Two days into the third week of the 2018 Route du Rhum-Destination Guadeloupe, Pointe-à-Pitre was able to celebrate two great winners in the Rhum Multi class and in the hotly-fought Class40 division of the 3,542-nautical mile solo transatlantic race.
In Class40s the victor, who was again the dominant competitor but this time in a field of 53 boats, is Antoine’s fellow French skipper Yoann Richomme on board Veedol-AIC. Richomme got in today well ahead of Aymeric Chapellier on Aina Enfance et Avenir and Britain’s Phil Sharp on Imerys Clean Energy still locked in their private battle for second place.
When Richomme arrived after 16 days, three hours and 22 minutes at sea on board his Class40 yacht, Veedol-AIC, at 16:22.45UTC he had taken more than half a day off the previous best time for these exciting monohulls. The Frenchman who trained as a naval architect in Southampton and is based in Lorient was overjoyed to have won so convincingly in a competitive fleet.
This had been a textbook race for Richomme and indeed a textbook campaign as he built a new boat, put it through its paces – including dealing with a dismasting early on – and then produced it on the racecourse to devastating effect. Veedol-AIC was faster than the others and its skipper sailed an almost perfect race.
Richomme led the Class40 fleet from day two onwards, having initially sailed a conservative line close to the most direct route - the rhumb line. But he then made a move to the west which allowed him to sail a faster angle earlier than his rivals. He demonstrated great confidence in his boat but showed too a Figaro sailor’s feel for high tempo without going into the red.
As the race progressed the speed and power of his new boat became apparent; in downwind conditions it was between one and two knots quicker than those of Sharp and Chapellier.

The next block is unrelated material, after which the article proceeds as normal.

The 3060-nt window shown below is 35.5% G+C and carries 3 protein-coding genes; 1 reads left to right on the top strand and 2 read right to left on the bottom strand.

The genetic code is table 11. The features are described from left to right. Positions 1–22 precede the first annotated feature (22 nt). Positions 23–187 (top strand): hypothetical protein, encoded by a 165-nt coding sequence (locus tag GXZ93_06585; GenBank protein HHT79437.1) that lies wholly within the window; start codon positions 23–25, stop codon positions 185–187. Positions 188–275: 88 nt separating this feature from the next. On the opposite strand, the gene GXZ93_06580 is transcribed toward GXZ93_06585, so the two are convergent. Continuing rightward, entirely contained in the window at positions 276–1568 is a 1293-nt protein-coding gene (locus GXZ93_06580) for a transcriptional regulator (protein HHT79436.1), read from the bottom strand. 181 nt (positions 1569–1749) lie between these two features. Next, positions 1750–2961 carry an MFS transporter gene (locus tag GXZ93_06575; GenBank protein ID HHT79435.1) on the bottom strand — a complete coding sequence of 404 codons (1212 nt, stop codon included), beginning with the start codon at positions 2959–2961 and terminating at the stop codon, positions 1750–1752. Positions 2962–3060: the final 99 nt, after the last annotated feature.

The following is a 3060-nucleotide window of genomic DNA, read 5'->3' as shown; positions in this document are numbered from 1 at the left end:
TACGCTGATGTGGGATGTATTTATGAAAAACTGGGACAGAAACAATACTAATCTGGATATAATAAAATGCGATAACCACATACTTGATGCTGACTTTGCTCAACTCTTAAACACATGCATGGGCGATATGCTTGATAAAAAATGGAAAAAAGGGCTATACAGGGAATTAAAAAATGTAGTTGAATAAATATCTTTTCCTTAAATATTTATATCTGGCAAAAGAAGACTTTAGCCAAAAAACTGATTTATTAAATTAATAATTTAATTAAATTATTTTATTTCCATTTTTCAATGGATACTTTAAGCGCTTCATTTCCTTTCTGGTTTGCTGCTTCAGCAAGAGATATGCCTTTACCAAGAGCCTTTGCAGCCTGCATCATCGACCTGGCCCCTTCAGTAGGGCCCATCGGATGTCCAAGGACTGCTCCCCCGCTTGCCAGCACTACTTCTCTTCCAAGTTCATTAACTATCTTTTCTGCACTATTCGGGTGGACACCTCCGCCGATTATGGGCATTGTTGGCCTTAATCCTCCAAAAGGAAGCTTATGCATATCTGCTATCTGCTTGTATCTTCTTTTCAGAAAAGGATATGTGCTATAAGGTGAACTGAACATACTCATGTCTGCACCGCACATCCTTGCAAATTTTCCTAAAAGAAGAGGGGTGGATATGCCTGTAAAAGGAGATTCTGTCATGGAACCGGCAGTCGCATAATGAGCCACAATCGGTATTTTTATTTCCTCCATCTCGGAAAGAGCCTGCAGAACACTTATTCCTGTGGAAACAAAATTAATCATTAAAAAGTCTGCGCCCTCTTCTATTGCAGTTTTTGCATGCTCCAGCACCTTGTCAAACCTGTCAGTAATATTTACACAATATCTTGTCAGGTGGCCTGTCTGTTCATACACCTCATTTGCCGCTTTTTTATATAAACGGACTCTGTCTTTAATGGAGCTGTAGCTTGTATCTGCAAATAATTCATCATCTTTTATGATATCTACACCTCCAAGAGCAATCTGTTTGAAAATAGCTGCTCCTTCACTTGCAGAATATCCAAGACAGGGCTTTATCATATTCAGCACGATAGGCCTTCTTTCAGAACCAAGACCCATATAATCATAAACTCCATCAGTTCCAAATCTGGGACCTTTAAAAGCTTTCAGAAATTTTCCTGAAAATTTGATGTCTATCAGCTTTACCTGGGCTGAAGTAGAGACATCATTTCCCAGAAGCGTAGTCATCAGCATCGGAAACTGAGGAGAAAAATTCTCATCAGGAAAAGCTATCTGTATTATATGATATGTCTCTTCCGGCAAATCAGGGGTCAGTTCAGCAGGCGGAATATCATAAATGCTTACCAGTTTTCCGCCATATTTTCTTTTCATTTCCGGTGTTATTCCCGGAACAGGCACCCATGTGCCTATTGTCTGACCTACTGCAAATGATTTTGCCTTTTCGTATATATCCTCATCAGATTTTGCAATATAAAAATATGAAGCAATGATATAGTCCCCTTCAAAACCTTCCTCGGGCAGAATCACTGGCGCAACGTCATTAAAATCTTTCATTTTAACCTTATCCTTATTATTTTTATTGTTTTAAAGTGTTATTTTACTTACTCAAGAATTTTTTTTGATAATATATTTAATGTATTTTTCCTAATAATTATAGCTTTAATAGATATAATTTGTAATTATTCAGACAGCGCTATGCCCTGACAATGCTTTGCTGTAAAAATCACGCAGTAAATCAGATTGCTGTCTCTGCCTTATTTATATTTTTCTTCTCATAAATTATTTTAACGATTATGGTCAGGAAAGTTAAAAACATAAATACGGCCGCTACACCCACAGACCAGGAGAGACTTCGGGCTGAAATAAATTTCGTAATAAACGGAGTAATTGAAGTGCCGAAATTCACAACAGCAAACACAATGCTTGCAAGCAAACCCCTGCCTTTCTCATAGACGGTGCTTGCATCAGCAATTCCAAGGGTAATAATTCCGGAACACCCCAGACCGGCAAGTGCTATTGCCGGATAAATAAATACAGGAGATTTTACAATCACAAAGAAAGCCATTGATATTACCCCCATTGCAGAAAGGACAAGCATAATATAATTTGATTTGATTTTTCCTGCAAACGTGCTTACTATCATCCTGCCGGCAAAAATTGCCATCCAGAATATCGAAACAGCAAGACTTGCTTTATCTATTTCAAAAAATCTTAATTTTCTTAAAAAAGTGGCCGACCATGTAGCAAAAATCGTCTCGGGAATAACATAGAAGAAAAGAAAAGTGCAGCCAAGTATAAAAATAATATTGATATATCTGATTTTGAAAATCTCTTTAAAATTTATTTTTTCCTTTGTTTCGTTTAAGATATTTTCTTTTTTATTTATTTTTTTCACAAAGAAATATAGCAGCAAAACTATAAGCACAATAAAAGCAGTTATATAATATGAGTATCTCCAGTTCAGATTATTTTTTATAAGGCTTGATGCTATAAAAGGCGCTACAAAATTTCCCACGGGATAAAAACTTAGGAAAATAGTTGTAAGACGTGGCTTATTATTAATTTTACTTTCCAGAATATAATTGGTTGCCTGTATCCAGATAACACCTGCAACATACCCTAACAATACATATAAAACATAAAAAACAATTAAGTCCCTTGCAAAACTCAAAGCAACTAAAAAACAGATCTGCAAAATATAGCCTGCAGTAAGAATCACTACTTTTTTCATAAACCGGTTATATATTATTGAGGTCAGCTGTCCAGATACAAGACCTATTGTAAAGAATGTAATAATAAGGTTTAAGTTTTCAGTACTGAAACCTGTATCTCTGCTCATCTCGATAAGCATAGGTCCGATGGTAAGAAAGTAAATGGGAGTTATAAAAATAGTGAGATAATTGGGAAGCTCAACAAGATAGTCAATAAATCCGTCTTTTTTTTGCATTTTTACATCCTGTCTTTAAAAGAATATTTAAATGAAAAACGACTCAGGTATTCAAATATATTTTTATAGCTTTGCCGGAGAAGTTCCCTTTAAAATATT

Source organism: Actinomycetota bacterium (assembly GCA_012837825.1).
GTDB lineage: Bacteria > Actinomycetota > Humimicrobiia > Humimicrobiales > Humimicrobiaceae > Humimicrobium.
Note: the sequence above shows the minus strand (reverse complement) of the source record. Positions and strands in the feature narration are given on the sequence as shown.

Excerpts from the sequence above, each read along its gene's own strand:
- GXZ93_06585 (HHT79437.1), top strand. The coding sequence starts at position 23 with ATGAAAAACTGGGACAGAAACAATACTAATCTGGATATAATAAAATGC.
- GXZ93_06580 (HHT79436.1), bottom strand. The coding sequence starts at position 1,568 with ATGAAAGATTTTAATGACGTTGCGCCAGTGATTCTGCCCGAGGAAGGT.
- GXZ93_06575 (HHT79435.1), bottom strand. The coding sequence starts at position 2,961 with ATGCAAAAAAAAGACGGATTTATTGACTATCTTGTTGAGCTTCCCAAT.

“It is incredible,” said Richomme as he looked back on the last 16 days at sea after docking in Pointe-à-Pitre. “First to win the Solitaire (2016) and then this, winning the Route du Rhum, it is great.
“I kind of ask myself how we got here because the project has been difficult. There was so much work to do in such a short time but when I left Saint Malo I was confident in our work. And here, in the end, the scenario is just what I had thought of in my head. It is incredible.”
He was asked whether this had been the prefect ocean race. The 35-year-old who hopes to move onto the Vendee Globe in 2020 did not disagree even if he lost part of his bowsprit as Veedol-AIC thundered down a wave. “It was practically perfect,” he said. “I did the weather strategy perfectly; it played out like we planned. I accelerated from the front as we left Brittany and then after that I just sailed safe but hard. I was always safe but the boat was always safe. I lost two metres off the bowsprit but otherwise the boat has been 100% reliable. I went down a big wave and that was it.”
And he spoke about the team behind his win. “It has been such a team effort, such as big effort by everyone to get me here,” he said, his voice cracking with emotion. “There are so many people who worked on the project.”
And finally Richomme paid tribute to the two sailors locked in a neck-and-neck battle for second place. “I have been amazed for the last 10 days at the match that is going on behind me, two boats so close for so long. Whoever wins second place will certainly have earned it,” added Richomme.
Source : Andy Robertson 6 Route du Rhum